Due to a combination of ageing and environmental influences such as sun damage and UV exposure our skin is susceptible to a number of skin tumors & general damage.
Basal Cell Carcinoma
Basal Cell Carcinomas (BCCs) or rodent ulcers are the commonest of all cancers in the BCCs are usually found on sun exposed areas such as the face and neck although can occur all over the body. They are slow growing and are often present for months or years. They do spread around the rest of the body and surgical excision remains the most effective way of removing these common skin tumors.
Squamous Cell Carcinoma
Squamous Cell Carcinomas (SCCs) also occur most commonly in sun-exposed areas. Although they are less common than BCC's they can be more aggressive and occasionally spread to the lymph glands. Like BCC's, surgery remains the most effective means of removing these lesions.
Malignant Melanoma is a cancer of the cells that help to tan the skin. In contrast to BCC and SCC, melanoma can affect younger patients. The main signs are of a mole that is growing, changing shape, changing color, itching and bleeding. It can spread elsewhere around the body and an early detection can lead to improved outcomes. The treatment may involve both surgical removal of the melanoma but also staging of the lymph node basin in the form of a technique called sentinel node biopsy
Removal of skin lesions
Frequently skin lesions can be removed and closed directly with a scar that can be placed in a place that will give a good cosmetic result. Other methods of wound closure include the use of skin grafts and/or local flaps.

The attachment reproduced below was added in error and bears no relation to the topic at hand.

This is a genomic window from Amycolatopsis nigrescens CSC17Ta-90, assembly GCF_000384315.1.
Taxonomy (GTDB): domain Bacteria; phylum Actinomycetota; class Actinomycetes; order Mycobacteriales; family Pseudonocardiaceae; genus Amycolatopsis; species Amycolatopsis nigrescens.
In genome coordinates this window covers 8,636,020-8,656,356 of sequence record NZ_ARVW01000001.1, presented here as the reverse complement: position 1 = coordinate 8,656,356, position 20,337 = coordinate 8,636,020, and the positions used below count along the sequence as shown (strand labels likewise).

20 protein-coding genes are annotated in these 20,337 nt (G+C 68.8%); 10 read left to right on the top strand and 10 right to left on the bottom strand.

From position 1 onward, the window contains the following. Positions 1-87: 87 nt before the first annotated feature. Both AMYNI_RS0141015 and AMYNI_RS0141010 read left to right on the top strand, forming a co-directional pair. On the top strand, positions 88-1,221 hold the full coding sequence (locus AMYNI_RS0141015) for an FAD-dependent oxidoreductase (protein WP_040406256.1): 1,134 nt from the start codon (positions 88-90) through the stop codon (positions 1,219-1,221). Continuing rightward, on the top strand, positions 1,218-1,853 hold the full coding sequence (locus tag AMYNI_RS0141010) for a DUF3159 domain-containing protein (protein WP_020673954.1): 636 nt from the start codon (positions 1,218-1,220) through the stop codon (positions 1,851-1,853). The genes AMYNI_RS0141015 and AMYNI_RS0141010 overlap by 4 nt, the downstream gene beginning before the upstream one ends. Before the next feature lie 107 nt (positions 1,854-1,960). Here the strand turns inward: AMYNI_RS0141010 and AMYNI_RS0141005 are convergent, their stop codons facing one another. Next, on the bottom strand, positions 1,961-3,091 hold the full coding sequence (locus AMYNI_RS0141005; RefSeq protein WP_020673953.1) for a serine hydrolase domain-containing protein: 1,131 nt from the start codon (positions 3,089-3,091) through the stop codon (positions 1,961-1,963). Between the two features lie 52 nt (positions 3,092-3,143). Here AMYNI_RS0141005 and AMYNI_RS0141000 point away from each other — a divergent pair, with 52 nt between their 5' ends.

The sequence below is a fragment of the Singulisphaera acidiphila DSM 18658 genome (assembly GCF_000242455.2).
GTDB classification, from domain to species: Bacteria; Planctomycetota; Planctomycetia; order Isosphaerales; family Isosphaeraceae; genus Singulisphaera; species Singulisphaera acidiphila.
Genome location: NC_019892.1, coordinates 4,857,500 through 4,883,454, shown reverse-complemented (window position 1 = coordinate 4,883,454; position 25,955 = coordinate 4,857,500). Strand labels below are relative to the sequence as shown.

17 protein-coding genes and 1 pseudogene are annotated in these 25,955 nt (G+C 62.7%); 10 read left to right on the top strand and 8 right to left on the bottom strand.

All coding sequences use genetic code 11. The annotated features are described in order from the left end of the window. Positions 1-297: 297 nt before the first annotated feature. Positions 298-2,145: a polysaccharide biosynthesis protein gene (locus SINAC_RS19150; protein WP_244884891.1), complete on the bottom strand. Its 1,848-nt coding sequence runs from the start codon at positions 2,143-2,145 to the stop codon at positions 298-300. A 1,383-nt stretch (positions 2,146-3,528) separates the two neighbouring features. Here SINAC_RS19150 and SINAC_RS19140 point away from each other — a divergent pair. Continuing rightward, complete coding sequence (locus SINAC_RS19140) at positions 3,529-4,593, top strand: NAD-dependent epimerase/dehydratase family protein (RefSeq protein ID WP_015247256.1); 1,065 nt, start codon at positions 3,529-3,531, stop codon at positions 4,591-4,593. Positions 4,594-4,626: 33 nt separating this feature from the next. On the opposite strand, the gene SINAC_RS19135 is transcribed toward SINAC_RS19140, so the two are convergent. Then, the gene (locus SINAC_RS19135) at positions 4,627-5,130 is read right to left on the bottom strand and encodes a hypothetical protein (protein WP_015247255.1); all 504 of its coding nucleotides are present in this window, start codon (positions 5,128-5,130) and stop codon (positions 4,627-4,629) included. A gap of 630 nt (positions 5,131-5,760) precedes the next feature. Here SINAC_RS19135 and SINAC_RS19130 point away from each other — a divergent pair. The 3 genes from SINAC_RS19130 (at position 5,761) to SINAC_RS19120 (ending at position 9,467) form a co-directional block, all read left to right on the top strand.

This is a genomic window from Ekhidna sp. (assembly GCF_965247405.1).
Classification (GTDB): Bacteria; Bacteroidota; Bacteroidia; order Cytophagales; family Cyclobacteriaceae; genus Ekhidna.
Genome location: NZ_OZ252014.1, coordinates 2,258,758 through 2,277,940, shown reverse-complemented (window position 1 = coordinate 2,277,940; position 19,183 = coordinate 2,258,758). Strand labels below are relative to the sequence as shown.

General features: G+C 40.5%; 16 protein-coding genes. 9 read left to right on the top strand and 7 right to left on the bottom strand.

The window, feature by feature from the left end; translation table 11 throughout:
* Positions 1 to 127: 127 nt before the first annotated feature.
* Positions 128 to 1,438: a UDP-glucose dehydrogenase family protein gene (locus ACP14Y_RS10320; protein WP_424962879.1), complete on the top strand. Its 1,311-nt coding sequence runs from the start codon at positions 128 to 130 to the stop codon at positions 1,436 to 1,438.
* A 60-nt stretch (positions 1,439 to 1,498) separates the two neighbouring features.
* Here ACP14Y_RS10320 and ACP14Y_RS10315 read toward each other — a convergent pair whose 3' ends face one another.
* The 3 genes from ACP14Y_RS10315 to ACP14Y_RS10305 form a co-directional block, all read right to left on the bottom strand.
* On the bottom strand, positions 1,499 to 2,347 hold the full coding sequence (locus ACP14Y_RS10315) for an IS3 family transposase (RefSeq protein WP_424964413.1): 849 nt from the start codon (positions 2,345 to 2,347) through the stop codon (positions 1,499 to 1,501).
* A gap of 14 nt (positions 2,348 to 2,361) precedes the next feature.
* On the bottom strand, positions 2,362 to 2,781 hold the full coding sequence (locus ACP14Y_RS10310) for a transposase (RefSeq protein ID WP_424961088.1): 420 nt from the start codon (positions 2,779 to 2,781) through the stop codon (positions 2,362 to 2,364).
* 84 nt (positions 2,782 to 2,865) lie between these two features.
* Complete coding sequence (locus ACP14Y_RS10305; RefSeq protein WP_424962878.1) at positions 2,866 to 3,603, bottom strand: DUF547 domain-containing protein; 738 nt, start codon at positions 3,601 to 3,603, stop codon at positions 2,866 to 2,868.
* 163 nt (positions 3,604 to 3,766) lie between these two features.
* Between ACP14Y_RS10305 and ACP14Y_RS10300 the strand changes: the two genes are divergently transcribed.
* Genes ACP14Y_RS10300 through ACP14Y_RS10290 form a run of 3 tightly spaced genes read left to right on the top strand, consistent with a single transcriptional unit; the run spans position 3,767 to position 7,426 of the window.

Skin Grafts are one of the most common methods for closing a wound after injury, or removal of tissue (for example after surgery for skin cancer). A skin graft is the technique of removing skin from one area of the body and placing it on another. The blood supply to the graft develops over a number of days to weeks. Depending upon what is involved, skin grafts take the form of either full-thickness grafts or split-thickness. Full-thickness Skin Grafts are whole pieces of skin and the site from where the graft is taken is closed directly leaving a scar in this area. They are commonly taken from behind the ear, the neck, the groin and the arm.
Split-thickness skin grafts are usually taken from the thighs and are thin shavings of skin that leave behind them an area similar to a graze. This area heals by itself although can take a number of weeks.
A flap is a piece of tissue that carries with it its own blood supply. One can utilize an area with excess skin and use it to move into the area needing to be reconstructed. The area where the flap is taken from is stitched and the resultant scar can be placed in a place that will allow the resultant scar to be less visible.
Sentinel node biopsy
This is a technique that can be used (particularly in melanoma) to determine whether there has been any spread to the lymph nodes. It requires a small scar in the lymph node basin. The lymph node is assessed pathologically and if negative can provide significant reassurance to patients.